The book title, and the cover art do not do this book justice. I saw couple of other reviews that said some thing similar. It seems to give the indication of a cheesy Christian romance, but it is not. While it is a romance, it’s also a historical fiction account of an important true story. Give it a shot!
More “romantic” details than what I prefer in a book but the story line was engaging and even convicting - especially knowing beforehand that it was loosely based on the lives of John and Elizabeth Bunyan..
I must say first off, I really, really wish American authors would take the trouble to familiarize themselves with the governmental and political system of Great Britain and its history before writing anything that involves it in their works. I could say the same thing about social structures and hierarchy as well. I'm serious. This is meant to be a slightly modified version of the story of John Bunyan set a shortly after the end of the English Civil War. Yet, throughout the two different sides are often defined in religious terms as the Anglicans/Royalists' versus the 'Puritans'. The first problem is that the English Civil War and the divisions on each side were not as clear-cut as that. It was as much about politics as religion. Not all of those who fought on the side of Parliament were Puritans, and nor was everyone in the nobility and gentry was on the side of the King. Most were, yes, but many of the poorest in society were also on the side of the King as well.
It annoys me intensely when groups of people or individuals are defined as 'good' or 'evil' on the basis of their class, religious or political affiliation. This was very much the case here- all Anglicans and royalists were pretty much represented as evil, and most of the Puritans were really good and Saccharine sweet. I just think such depictions are naive and unrealistic, especially for Christians. Now I will admit that Oliver Cromwell did a lot of good things, and the Puritans had a lot of things right, but they were not perfect- and they were not right about everything. Some historians argue that Cromwell ended up being as much of a tyrant as the King he deposed, the legacy of the witch-hunts looms large over puritanism.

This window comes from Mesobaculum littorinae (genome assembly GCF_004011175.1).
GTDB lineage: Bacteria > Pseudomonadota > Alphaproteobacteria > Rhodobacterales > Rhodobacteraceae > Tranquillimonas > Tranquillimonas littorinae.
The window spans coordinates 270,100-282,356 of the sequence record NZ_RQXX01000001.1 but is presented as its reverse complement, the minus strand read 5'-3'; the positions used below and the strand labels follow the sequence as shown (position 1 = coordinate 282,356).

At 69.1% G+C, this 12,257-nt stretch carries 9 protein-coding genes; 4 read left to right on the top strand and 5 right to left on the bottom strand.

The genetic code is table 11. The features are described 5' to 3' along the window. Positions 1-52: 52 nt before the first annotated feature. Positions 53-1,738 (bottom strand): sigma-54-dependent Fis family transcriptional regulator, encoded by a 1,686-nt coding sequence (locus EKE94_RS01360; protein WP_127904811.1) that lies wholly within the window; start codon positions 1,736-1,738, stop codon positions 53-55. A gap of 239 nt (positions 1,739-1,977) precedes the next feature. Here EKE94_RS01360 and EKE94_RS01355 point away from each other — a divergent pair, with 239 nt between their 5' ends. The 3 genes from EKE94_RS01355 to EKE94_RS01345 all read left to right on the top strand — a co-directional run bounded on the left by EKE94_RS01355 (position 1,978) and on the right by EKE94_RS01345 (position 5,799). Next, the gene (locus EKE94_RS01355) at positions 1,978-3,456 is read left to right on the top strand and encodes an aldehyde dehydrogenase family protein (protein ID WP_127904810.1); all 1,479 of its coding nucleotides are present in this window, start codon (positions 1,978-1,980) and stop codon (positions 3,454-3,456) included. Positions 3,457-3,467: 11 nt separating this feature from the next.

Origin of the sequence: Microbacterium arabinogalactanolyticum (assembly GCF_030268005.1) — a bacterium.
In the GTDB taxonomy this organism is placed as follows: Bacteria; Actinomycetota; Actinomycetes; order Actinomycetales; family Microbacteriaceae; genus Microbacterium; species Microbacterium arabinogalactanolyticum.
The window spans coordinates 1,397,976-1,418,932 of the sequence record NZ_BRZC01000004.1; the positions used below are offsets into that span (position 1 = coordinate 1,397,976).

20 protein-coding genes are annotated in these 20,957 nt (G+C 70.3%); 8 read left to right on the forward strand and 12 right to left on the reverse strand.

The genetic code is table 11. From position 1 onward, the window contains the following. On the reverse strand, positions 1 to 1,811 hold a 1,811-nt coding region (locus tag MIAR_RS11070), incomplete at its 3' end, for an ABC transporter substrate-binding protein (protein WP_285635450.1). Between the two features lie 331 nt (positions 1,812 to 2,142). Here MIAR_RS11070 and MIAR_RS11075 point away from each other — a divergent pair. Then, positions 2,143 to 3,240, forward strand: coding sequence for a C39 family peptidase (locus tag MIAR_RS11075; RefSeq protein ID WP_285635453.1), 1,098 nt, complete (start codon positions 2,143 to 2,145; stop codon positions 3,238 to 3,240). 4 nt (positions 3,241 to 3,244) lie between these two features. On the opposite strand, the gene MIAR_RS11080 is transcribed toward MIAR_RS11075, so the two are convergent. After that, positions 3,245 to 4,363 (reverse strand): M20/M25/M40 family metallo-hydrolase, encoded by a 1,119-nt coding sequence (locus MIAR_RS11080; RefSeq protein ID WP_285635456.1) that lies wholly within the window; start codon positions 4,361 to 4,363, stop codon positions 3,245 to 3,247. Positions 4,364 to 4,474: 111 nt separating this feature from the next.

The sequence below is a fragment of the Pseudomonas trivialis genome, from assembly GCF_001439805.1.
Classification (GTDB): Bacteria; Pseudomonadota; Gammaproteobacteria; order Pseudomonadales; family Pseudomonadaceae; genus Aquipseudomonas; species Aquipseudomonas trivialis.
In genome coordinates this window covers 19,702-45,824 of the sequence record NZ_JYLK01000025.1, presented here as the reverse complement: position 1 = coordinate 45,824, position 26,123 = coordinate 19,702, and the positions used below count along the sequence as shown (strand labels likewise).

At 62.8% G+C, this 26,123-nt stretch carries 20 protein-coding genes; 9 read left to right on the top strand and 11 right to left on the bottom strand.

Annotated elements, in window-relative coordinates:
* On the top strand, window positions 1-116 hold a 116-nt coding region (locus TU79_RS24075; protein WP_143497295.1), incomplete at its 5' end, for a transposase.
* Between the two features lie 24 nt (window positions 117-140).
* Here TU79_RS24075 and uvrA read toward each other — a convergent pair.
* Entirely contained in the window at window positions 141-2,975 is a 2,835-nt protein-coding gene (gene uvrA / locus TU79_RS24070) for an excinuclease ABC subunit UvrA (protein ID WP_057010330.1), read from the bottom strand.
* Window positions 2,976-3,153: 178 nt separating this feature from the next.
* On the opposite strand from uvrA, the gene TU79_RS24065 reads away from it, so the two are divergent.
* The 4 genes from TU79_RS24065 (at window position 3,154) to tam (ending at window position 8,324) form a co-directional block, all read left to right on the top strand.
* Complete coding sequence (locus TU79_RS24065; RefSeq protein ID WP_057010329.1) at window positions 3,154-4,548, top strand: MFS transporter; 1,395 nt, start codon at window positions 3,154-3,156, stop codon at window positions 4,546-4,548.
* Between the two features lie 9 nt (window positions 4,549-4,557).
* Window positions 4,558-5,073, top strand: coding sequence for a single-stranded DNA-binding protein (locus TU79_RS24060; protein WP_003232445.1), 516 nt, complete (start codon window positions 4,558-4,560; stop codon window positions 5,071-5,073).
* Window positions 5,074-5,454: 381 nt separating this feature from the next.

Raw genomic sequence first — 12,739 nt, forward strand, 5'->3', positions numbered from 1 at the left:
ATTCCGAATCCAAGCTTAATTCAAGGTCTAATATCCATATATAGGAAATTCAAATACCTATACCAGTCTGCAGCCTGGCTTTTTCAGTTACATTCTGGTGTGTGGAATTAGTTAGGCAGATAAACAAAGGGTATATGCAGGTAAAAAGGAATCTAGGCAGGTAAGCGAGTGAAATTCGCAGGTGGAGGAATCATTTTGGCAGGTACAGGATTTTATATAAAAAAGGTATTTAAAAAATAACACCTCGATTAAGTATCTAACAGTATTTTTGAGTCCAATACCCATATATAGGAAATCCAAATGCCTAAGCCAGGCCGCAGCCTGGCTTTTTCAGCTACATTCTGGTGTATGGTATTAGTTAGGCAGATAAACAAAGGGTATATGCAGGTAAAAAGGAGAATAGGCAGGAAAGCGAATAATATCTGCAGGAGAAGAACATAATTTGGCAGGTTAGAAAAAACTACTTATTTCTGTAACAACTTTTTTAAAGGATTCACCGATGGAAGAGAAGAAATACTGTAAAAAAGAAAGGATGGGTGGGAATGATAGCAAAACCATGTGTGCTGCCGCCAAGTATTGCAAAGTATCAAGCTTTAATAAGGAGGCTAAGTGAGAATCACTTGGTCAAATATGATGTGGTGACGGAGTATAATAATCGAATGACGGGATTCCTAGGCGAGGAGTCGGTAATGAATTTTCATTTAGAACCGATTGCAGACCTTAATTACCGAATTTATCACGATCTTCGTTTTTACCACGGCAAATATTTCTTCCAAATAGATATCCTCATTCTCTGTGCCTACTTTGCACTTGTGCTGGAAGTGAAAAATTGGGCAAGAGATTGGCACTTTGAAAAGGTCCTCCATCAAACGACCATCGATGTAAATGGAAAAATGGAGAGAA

It also annoys me intensely when Britain in the seventeenth century (and even later) is described as if it were still some kind of backward, Feudal state, in which there were Nobles, and peasants, and no social mobility. That is nonsense. Feudalism died out by the end of the fifteenth century, and there were plenty of wealthy Middle-Class people who were not of noble birth or background. Some of them were better off than the gentry, and it was possible to rise through the ranks......and seriously, I am beginning to wonder if some people have even heard of House of Commons. Parliament does not consist just of the King and the House of Lords. Not all judges were nobles, nor were all lawyers. In fact, most of them weren't.
Getting over that rant, this was a fair story and interesting- but incredibly frustrating in a lot of places. The historical background and the use of court transcripts and quotes from the figures the characters were based on gave some authenticity- but the setting did not always feel 'real'. Another reviewer mentioned that it dealt with real issues that were faced by people of the time, such as child mortality and starvation. This is true, yet there was also a lot of reliance on unnecessary violence, or the threat of violence physical, and usually against the female characters, sexual violence. The villain is almost ridiculously exaggerated in his badness, always leering, groping, or looking lecherously at Elizabeth. Can't authors think of anything else? What with that and all the beatings, domestic violence, assaults, attacks, or mentions of attacks, a flogging, two incidents of arson, and one brutal murder. It all comes over a rather OTT, and not especially realistic. To say that is to make out that all past societies except America were quagmires of unbridled violence, abuse, corruption, and lawlessness. There was law in seventeenth-century Britain, there was a judicial system and a criminal justice system, and as others have again pointed out I very much doubt that the villain would have been able to get away with the things he did-especially since he was so obvious about it.